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  • Contagious MetaphorsLiturgies of Early Modern Plague
  • Kathleen Hines

Between 1623 and 1666, plague's broad sweep through England resituated the borders of contagion. Eviscerating once-familiar physical bodies, the disease also transformed literary, religious, and scientific bodies of knowledge. Able to destroy the flesh and defamiliarize the body, plague also asserted its virulence most deeply by infecting language and its practice.

Rebecca Totaro writes:

Experience with plague was neither uniform nor isolated, but was rather simultaneously uniquely horrifying and extensive . … In their literary accounts, early moderns responded in corresponding fashion to this shape shifting terror by representing the plague as… an always hungry monster, consuming bodies regardless of age, gender, reputation, or economic status, or as a tyrant, because it so easily unseated government officials from mayors to monarchs.


Totaro alludes to plague's ability to consume not only the body, but also the language surrounding those bodies. Drawing her descriptions from early modern plays, political tracts, and bills of mortality, she alludes to plague's elusive power—one grounded in its ability to jump from the physical body to the metaphorical one—to shift from its microbial presence to a symbolic one in the written word. Acting as an Aristotelian metaphor, plague jumps from its embodied corpse into language. Once the source of antisepsis, language becomes the repository for the disease's spread across temporal and physical borders. Marking its presence through gruesome "buboes," or blackened and swollen lymph nodes on the infected body, the plague's corporeal course also marks its traversal through medical, theological, and literary bodies.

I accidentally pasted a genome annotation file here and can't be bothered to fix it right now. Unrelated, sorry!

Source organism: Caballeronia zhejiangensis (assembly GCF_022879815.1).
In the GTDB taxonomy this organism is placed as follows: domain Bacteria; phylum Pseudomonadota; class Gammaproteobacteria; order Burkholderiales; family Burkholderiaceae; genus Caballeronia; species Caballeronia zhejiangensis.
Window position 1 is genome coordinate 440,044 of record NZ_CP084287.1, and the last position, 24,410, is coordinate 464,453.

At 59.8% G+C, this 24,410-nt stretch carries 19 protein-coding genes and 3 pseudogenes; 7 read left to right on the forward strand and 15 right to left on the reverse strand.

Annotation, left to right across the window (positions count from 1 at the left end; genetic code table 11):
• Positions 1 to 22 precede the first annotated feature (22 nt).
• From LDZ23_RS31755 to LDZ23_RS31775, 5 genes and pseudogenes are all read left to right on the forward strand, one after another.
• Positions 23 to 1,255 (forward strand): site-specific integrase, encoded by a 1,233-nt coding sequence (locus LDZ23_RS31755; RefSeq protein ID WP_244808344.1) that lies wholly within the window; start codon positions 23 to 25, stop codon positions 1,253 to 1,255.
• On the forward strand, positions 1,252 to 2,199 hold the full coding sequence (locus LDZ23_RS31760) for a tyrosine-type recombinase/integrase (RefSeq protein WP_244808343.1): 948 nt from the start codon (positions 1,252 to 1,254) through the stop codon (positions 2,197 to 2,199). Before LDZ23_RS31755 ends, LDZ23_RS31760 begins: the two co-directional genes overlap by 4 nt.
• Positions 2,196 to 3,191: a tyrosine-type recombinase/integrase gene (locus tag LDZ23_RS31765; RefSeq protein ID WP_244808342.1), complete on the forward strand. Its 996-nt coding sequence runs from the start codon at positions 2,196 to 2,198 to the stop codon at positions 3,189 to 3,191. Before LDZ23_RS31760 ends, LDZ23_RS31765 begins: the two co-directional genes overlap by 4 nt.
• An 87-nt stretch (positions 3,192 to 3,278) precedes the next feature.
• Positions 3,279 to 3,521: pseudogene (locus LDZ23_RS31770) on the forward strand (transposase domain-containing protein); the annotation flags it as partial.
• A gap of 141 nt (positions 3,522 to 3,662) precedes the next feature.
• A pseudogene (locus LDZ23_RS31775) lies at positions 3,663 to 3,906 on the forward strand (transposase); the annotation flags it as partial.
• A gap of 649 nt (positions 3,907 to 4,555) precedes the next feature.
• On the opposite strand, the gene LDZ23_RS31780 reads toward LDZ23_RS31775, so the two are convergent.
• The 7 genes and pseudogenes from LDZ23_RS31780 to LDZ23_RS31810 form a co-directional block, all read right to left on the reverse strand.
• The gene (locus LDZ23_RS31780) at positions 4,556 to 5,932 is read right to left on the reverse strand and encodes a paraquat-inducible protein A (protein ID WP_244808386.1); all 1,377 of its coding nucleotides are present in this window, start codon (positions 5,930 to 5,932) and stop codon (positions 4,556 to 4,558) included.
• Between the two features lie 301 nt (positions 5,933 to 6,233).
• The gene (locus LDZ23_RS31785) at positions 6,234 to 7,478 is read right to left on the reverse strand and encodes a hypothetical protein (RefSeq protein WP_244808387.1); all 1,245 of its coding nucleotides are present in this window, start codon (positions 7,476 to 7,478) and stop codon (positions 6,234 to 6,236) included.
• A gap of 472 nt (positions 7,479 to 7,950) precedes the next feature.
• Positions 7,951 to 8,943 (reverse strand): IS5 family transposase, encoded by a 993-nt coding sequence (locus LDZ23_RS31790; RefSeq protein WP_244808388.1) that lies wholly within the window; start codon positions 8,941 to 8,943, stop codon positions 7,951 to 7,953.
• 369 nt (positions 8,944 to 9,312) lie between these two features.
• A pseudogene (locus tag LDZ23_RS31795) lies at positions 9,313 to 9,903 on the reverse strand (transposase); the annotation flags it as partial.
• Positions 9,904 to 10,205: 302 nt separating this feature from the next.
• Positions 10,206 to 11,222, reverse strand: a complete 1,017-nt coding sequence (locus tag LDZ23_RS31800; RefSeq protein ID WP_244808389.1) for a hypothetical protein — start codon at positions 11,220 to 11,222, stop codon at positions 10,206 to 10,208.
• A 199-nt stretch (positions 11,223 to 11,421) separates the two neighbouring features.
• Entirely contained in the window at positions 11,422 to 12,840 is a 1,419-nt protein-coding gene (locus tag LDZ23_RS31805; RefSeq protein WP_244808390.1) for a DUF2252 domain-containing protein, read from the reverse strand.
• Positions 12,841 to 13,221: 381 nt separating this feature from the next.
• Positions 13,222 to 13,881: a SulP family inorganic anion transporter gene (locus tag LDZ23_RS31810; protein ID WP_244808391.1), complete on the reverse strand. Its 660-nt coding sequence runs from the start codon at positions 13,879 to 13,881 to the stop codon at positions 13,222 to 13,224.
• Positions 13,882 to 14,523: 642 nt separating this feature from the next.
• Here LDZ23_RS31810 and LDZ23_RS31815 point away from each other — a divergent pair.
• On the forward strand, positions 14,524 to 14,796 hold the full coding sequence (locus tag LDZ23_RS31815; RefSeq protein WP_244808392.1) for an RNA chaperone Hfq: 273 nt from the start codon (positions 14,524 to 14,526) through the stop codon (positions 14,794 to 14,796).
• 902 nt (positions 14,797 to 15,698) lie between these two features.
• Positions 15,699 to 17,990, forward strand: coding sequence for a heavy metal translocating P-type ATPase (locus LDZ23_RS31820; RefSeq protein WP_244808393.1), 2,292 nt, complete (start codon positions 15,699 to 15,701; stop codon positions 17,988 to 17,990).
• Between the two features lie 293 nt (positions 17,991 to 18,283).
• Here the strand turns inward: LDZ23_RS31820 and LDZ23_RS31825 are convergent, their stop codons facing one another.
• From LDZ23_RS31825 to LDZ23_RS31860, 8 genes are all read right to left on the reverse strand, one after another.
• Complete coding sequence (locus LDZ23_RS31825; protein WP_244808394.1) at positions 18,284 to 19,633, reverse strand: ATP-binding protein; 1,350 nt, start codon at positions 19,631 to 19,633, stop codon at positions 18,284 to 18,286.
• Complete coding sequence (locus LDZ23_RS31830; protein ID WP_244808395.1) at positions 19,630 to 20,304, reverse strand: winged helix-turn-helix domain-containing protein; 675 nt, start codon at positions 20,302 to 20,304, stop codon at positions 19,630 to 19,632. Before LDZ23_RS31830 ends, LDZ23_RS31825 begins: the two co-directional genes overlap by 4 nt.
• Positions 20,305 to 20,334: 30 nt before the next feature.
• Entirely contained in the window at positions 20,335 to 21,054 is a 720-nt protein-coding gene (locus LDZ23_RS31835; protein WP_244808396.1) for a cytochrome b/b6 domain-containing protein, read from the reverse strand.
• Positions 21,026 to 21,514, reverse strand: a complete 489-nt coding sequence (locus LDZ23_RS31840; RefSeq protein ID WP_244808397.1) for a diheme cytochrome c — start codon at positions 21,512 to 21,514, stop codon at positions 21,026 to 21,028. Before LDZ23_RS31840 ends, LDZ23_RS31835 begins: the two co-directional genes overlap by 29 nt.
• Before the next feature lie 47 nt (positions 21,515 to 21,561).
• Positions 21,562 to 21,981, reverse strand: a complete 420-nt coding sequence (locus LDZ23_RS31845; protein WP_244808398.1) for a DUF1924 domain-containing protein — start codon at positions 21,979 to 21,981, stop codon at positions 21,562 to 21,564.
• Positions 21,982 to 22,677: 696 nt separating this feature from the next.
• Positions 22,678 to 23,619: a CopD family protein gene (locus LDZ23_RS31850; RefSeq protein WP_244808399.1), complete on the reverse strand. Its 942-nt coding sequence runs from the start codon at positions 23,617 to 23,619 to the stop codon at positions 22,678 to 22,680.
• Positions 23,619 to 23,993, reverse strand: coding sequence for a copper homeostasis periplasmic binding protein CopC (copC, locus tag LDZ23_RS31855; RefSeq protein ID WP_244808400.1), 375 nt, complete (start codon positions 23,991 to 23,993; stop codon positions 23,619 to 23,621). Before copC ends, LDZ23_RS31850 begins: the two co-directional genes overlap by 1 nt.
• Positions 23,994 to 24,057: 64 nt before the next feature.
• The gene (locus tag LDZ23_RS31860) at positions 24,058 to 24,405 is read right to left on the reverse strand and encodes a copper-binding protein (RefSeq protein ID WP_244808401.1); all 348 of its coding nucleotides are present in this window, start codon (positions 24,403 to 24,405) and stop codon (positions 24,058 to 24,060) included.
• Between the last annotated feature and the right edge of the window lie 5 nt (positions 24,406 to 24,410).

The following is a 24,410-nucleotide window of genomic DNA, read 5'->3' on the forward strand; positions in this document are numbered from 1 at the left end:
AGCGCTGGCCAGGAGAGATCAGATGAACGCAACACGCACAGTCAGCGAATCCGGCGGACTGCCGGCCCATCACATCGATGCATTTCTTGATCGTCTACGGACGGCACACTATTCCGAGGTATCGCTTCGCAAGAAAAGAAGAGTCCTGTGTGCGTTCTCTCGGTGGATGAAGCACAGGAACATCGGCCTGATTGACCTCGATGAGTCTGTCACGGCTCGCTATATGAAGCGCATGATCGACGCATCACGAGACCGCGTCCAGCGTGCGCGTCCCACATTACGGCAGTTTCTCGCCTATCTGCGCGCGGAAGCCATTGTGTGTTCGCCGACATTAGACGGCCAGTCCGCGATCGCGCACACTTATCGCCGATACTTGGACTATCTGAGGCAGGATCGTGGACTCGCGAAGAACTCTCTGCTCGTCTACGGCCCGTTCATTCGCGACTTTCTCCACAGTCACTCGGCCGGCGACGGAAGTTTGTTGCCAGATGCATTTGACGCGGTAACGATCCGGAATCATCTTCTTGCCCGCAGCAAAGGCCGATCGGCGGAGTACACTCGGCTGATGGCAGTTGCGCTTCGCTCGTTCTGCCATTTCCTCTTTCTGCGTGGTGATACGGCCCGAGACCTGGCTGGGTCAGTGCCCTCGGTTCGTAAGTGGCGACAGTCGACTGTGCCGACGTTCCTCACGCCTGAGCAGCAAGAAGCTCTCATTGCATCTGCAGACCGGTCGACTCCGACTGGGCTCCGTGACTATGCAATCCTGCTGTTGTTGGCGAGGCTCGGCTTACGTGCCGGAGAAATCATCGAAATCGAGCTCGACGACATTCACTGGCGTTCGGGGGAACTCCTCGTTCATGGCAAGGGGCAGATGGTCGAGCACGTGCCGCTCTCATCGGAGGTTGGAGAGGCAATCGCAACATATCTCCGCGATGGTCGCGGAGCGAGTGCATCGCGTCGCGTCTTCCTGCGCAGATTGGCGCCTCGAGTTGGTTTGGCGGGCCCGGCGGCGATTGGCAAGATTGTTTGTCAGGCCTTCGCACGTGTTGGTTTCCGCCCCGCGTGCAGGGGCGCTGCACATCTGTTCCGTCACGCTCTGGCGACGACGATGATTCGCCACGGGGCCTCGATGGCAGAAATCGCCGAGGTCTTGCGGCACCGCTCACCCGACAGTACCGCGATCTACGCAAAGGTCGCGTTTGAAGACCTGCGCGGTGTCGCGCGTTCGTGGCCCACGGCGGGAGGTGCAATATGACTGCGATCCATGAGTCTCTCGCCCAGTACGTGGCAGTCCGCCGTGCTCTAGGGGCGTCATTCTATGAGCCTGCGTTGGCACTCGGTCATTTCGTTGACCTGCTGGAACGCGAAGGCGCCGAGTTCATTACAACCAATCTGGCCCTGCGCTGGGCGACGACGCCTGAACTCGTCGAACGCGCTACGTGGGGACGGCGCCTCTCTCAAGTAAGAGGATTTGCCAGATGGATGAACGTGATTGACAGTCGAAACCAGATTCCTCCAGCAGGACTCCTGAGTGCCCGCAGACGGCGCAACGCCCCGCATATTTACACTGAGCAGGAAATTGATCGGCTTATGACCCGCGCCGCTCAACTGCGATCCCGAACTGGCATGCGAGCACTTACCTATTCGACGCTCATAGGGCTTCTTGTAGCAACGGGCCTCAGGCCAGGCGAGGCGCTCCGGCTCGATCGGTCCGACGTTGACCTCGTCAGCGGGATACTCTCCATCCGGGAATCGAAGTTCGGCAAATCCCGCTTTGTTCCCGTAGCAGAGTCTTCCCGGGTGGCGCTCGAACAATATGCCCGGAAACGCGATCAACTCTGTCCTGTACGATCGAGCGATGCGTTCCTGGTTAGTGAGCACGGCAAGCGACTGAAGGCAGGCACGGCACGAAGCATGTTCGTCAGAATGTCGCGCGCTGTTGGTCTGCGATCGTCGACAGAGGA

Early modern sermons perhaps speak best to plague's dangerous translation into what Ernest Gilman calls its own figure of speech and "form of writing" (73). Gilman considers the ways that plague, "makes itself known to us only by…images and narratives… to emphasize the sense of which our understanding is made [via] a thickly elaborated poesis, while remaining still a representational remove from the thing itself" (Gilman, Plague 73–4). Like Margaret Healy, who suggests that the plague's power lies in its ability to incorporate, "a variety of bodies of knowledge [End Page 318] which we now more readily see separated into discrete disciplines, Gilman meditates on the ways that plague's contagion relies on its categorical fluidity as a term (19). The plague destroys the body, but it also disbars itself from the familiar terms writers use to define it.

In England's first major seventeenth-century outbreak in 1603, homilist Roger Fenton wrote, "the word which commonly is used in scripture of the pestilence, is from a word that signifieth to speak, as some think, because, where it is everyone speaketh of it, enquireth after it, how it encreaseth, what remedies there be for it" (5). From his sermon "A Perfume Against the Noysome Pestilence prescribed by Moses unto Aaron," Fenton's words speak to the ways that plague exacerbates its contagion, speaking through language while defying language's efforts to define it. Fenton offers the sermon as a "perfume" against plague's acrid infection; by doing so, he seeks to alleviate its effects by recalculating and reordering the language that plague first invokes.

In "The Dreadfulness of Plague" in 1666, Josiah Hunter echoed Fenton's words; while he labels the plague a "token of God's wrath," he more largely discourses upon its nominally evocative power:

When things are more than ordinarily dreadful, it renders the very name dreadful too… and methinks the word Plague hath something of horror in it… the Scripture never speaks of it, but always one Epithete or other is given to it, as the note of a dreadful judgement.


Hunter defines the plague not by what it is, but by the symptoms and judgements it associatively produces. Plague, beyond its concrete presence, exists as an abstract metaphor—as the "application of a strange term either transferred from… one species to another or…by analogy" (Aristotle, qtd. from Montgomery 13).

In his 1604 Demaundes and Answeres touching the Pestilence Methodically Handled, Henoch Clapham attempted to define plague by its terminological history. He etymologizes the disease the way physicians dissect the plaguy body and parses plague's meaning through...


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